Chicago model Kaylyn Pryor to be remembered with honorary street name; her murder remains unsolved

EVANSTON, Ill. (CBS) — It has been more than six years since senseless violence claimed the life of a young Chicago model named Kaylyn Pryor.

On Saturday, Pryor will get a special honor in her memory. But as CBS 2’s Charlie De Mar reported Friday night, there is something else her family wants too.

Alan Scott will be the first to tell you how proud he is of his daughter Kaylyn – and everything she accomplished in 20 years. He unfurled an image of his daughter when she was a model competing in Mario Tricoci’s “Mario, Make Me a Model.”

“I do like showing her off,” Scott said. “I just feel like it’s my duty as a dad, you know. I feel like she was robbed, you know, she was robbed of her life. But I still have to let as many people know about her as possible.”

We spoke with Kaylyn after she won the “Mario, Make Me a Model” competition in September 2015 – beating out 500 other competitors. She told CBS 2’s Derrick Young at the time that she hoped to “open new doors and start a new journey.”

But the young Evanston woman’s dreams of becoming a famous model were cut short.

On Nov. 2, 2015, Kaylyn, 20, was shot and killed in a drive-by. More than six years later, Scott still remembers that devastating phone call.

“My dad called me and told me that Kaylyn got shot, and I couldn’t believe it. I said, ‘Dad,’ I couldn’t believe it, I said, ‘What did you just say?'” Scott said.

Kaylyn was leaving her grandmother’s house in Englewood — the same home her dad grew up in – and she was headed back home-here to Evanston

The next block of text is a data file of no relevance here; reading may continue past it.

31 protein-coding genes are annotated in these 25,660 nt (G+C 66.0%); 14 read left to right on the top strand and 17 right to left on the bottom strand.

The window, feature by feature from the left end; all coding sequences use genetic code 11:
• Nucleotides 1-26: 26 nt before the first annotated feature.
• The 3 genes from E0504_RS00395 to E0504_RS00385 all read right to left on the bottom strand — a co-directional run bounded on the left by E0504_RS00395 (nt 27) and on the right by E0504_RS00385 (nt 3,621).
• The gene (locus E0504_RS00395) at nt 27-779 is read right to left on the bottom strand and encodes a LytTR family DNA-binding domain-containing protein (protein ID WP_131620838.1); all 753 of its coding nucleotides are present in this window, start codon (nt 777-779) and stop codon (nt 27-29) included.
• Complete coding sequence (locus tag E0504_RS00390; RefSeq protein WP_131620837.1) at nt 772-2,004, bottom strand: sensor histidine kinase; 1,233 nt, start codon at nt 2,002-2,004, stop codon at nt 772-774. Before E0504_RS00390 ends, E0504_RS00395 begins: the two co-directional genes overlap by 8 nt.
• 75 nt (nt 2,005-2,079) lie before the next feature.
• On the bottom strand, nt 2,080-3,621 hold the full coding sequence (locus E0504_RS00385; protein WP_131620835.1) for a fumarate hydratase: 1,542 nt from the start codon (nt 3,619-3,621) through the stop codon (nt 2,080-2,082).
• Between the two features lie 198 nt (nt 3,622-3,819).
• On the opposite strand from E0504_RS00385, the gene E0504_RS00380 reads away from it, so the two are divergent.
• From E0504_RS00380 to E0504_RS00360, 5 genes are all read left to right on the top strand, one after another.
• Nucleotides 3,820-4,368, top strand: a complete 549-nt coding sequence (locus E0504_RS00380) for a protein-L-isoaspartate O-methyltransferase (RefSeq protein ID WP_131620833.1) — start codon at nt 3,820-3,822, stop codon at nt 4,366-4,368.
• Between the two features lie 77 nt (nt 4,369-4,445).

On Saturday, the white cover on the honorary street sign at 74th and May streets will be lifted, and Kaylyn’s name and life story will forever be part of the city. The street where she was shot and killed will be named in her honor.

“I’m proud that fact that that can always see that, you know, because it’s a piece of history in Chicago,” Scott said. “Other African American girls – especially in that neighborhood – can see that, and look at her name, and Google her name, and see within 20 years what she accomplished with her life.”

While Chicago will never forget, Kaylyn’s dad is still pushing for closure.

“The case is unsolved – it’s still unsolved – and I’m hoping that they find the killer,” Scott said. “Believe it or not I don’t have any hatred in my heart—I don’t have any room for it, you know? I love my daughter so much – and it’s just pure love.”

The sign is set to be unveiled at 10 am at 74th and May streets. Everyone is invited to join the celebration of Kaylyn Pryor’s life.

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